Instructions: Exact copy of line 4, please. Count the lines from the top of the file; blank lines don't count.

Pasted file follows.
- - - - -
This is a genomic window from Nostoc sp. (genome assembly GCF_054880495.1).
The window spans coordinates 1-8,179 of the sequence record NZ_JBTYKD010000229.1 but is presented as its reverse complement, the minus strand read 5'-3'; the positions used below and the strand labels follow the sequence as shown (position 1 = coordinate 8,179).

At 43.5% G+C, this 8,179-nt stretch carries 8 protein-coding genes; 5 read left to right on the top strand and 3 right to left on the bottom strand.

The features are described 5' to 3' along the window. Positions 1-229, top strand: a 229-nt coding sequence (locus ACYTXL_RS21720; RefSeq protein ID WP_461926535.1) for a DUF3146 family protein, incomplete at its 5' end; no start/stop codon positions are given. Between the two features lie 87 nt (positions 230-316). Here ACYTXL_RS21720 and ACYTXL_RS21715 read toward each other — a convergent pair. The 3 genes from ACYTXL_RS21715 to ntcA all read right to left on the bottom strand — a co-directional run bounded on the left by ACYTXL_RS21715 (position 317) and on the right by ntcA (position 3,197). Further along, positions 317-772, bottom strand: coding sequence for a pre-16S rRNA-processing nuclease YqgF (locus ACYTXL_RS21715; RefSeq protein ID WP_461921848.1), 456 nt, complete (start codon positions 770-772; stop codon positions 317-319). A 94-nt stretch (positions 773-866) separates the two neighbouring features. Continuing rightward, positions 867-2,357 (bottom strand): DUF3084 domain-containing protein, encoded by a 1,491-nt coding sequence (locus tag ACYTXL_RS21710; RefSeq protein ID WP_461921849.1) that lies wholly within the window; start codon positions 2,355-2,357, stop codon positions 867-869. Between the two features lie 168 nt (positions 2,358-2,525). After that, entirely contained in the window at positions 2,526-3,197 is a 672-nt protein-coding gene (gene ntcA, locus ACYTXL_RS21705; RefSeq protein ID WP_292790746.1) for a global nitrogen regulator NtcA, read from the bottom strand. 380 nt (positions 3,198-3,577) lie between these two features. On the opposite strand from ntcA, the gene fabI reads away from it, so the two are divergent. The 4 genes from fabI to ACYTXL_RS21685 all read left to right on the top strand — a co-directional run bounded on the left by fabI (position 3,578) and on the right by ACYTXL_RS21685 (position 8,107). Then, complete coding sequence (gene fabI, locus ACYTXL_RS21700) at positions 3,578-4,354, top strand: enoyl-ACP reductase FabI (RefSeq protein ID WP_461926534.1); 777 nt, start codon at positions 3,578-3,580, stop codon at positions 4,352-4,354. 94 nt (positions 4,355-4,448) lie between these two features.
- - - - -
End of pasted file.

The features are described 5' to 3' along the window. Positions 1-229, top strand: a 229-nt coding sequence (locus ACYTXL_RS21720; RefSeq protein ID WP_461926535.1) for a DUF3146 family protein, incomplete at its 5' end; no start/stop codon positions are given. Between the two features lie 87 nt (positions 230-316). Here ACYTXL_RS21720 and ACYTXL_RS21715 read toward each other — a convergent pair. The 3 genes from ACYTXL_RS21715 to ntcA all read right to left on the bottom strand — a co-directional run bounded on the left by ACYTXL_RS21715 (position 317) and on the right by ntcA (position 3,197). Further along, positions 317-772, bottom strand: coding sequence for a pre-16S rRNA-processing nuclease YqgF (locus ACYTXL_RS21715; RefSeq protein ID WP_461921848.1), 456 nt, complete (start codon positions 770-772; stop codon positions 317-319). A 94-nt stretch (positions 773-866) separates the two neighbouring features. Continuing rightward, positions 867-2,357 (bottom strand): DUF3084 domain-containing protein, encoded by a 1,491-nt coding sequence (locus tag ACYTXL_RS21710; RefSeq protein ID WP_461921849.1) that lies wholly within the window; start codon positions 2,355-2,357, stop codon positions 867-869. Between the two features lie 168 nt (positions 2,358-2,525). After that, entirely contained in the window at positions 2,526-3,197 is a 672-nt protein-coding gene (gene ntcA, locus ACYTXL_RS21705; RefSeq protein ID WP_292790746.1) for a global nitrogen regulator NtcA, read from the bottom strand. 380 nt (positions 3,198-3,577) lie between these two features. On the opposite strand from ntcA, the gene fabI reads away from it, so the two are divergent. The 4 genes from fabI to ACYTXL_RS21685 all read left to right on the top strand — a co-directional run bounded on the left by fabI (position 3,578) and on the right by ACYTXL_RS21685 (position 8,107). Then, complete coding sequence (gene fabI, locus ACYTXL_RS21700) at positions 3,578-4,354, top strand: enoyl-ACP reductase FabI (RefSeq protein ID WP_461926534.1); 777 nt, start codon at positions 3,578-3,580, stop codon at positions 4,352-4,354. 94 nt (positions 4,355-4,448) lie between these two features.